The fine for a red light camera is split two ways: 50 percent is sent to the state to fund trauma and emergency medical services, and the rest is retained by the local authority to be used only for traffic safety programs.

Shilson said red light cameras are often a last resort in response to intersections that have high numbers of collisions.

“Red light cameras are not the magic cure,” he said. “You have to consider a lot of different dynamics before you ever think about putting a camera up.”

Shilson said the city often will first look at whether engineering solutions will help reduce the number of collisions at an intersection. Before installing a red light camera, crash data is presented to the city’s Red Light Camera Committee composed of residents that advise the city on the installation and operation of cameras.

Effectiveness

Shilson said Frisco’s red light cameras have reduced the number of collisions at intersections.

Each Frisco camera that has had crash reports sent to TxDOT has had a different trend. The one active camera at Preston Road and Gaylord Parkway has gone up and down in crashes since its implementation, peaking at 18 crashes in the 2011-12 report and hitting a low of seven crashes in the most recent 2016-17 report.

Overall, right-angle collisions, a type of collision that can occur when a vehicle runs a red light, have either remained flat or have decreased in Frisco at intersections with cameras.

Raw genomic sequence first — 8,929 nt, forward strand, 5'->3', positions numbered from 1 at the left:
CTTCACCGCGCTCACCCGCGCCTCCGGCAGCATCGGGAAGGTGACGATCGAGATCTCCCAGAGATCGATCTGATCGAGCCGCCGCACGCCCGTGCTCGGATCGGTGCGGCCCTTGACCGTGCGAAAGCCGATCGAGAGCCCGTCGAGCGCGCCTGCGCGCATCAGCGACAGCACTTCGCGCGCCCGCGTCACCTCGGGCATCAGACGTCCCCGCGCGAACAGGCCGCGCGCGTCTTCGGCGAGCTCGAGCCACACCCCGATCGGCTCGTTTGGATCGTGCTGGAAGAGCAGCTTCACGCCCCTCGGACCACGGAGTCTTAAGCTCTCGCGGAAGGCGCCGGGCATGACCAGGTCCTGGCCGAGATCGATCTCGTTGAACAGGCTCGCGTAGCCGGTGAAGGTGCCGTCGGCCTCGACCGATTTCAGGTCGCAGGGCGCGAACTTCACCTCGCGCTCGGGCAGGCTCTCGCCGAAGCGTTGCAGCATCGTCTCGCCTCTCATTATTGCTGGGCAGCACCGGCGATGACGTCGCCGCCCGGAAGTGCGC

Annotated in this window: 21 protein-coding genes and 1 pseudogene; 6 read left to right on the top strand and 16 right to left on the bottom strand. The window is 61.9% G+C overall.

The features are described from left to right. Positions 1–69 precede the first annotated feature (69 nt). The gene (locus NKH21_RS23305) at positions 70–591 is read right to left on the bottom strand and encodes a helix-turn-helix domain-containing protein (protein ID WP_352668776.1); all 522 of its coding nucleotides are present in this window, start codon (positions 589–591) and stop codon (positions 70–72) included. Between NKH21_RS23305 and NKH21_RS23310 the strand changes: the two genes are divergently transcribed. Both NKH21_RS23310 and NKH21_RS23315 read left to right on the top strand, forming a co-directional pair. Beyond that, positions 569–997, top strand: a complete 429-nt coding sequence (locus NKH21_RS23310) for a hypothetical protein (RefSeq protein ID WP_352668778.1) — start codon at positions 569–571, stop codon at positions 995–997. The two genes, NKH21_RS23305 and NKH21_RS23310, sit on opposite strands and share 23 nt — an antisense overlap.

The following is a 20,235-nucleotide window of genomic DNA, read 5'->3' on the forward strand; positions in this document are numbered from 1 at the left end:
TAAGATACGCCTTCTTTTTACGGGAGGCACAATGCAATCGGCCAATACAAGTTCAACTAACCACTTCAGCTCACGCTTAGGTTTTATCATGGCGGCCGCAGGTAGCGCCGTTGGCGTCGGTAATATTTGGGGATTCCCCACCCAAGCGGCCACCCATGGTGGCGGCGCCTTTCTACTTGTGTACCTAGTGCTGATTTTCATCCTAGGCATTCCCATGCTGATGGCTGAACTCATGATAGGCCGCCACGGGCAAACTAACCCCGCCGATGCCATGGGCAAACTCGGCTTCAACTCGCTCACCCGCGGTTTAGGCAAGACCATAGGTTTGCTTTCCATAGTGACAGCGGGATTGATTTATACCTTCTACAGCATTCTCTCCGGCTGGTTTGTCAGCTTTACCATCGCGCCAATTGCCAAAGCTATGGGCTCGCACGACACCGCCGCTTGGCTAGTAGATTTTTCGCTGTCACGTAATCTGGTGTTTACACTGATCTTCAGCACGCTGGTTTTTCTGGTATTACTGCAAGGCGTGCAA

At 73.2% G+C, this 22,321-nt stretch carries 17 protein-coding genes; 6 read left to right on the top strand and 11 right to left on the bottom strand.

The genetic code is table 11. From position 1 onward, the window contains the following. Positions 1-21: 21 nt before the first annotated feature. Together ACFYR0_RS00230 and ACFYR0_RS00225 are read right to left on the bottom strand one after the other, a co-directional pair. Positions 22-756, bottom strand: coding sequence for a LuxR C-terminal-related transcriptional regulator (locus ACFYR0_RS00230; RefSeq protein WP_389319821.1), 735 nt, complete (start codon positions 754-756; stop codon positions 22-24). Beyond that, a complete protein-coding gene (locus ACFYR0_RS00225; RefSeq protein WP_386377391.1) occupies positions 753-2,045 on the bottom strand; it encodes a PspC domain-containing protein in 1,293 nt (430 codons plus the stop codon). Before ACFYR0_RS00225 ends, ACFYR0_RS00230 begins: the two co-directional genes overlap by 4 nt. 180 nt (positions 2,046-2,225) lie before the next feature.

Frisco’s share of the revenue from red light camera fines has gone toward programs such as Shattered Dreams, which educates students on the potential consequences of underage drinking and driving. Shilson said the city is also looking into purchasing movable street barricades to prevent vehicle and pedestrian collisions during major community events.

Shilson said without that revenue, the city would have to find a place in the budget to fund these programs.

“We’ve just funded a lot of projects, training, programs with that money that have all paid dividends to the citizens,” he said. “Those are all things that without the red light camera money that we’ll have to find money somewhere else.”